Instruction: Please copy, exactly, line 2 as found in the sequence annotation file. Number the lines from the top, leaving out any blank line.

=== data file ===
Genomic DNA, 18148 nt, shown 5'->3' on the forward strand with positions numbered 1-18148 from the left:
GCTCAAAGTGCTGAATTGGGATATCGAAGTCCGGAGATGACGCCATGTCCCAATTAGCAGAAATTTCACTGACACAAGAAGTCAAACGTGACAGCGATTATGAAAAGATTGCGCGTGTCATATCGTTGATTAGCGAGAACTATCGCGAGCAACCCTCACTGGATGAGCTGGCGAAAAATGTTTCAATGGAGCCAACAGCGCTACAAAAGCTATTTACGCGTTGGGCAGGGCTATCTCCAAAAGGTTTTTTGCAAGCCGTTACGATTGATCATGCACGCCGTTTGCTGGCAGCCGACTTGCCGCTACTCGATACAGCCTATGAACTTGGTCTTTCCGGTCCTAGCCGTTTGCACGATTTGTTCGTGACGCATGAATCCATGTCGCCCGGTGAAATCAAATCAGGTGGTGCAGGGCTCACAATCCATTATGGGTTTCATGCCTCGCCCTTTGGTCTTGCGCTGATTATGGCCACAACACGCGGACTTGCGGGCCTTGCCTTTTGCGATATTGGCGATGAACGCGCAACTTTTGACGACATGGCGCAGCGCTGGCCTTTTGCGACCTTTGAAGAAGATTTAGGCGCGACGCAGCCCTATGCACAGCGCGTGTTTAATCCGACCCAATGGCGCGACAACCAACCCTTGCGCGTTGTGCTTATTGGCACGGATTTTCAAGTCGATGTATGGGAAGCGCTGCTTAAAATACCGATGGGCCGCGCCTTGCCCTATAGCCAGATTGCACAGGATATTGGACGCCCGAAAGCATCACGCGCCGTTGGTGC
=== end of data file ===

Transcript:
GCTCAAAGTGCTGAATTGGGATATCGAAGTCCGGAGATGACGCCATGTCCCAATTAGCAGAAATTTCACTGACACAAGAAGTCAAACGTGACAGCGATTATGAAAAGATTGCGCGTGTCATATCGTTGATTAGCGAGAACTATCGCGAGCAACCCTCACTGGATGAGCTGGCGAAAAATGTTTCAATGGAGCCAACAGCGCTACAAAAGCTATTTACGCGTTGGGCAGGGCTATCTCCAAAAGGTTTTTTGCAAGCCGTTACGATTGATCATGCACGCCGTTTGCTGGCAGCCGACTTGCCGCTACTCGATACAGCCTATGAACTTGGTCTTTCCGGTCCTAGCCGTTTGCACGATTTGTTCGTGACGCATGAATCCATGTCGCCCGGTGAAATCAAATCAGGTGGTGCAGGGCTCACAATCCATTATGGGTTTCATGCCTCGCCCTTTGGTCTTGCGCTGATTATGGCCACAACACGCGGACTTGCGGGCCTTGCCTTTTGCGATATTGGCGATGAACGCGCAACTTTTGACGACATGGCGCAGCGCTGGCCTTTTGCGACCTTTGAAGAAGATTTAGGCGCGACGCAGCCCTATGCACAGCGCGTGTTTAATCCGACCCAATGGCGCGACAACCAACCCTTGCGCGTTGTGCTTATTGGCACGGATTTTCAAGTCGATGTATGGGAAGCGCTGCTTAAAATACCGATGGGCCGCGCCTTGCCCTATAGCCAGATTGCACAGGATATTGGACGCCCGAAAGCATCACGCGCCGTTGGTGC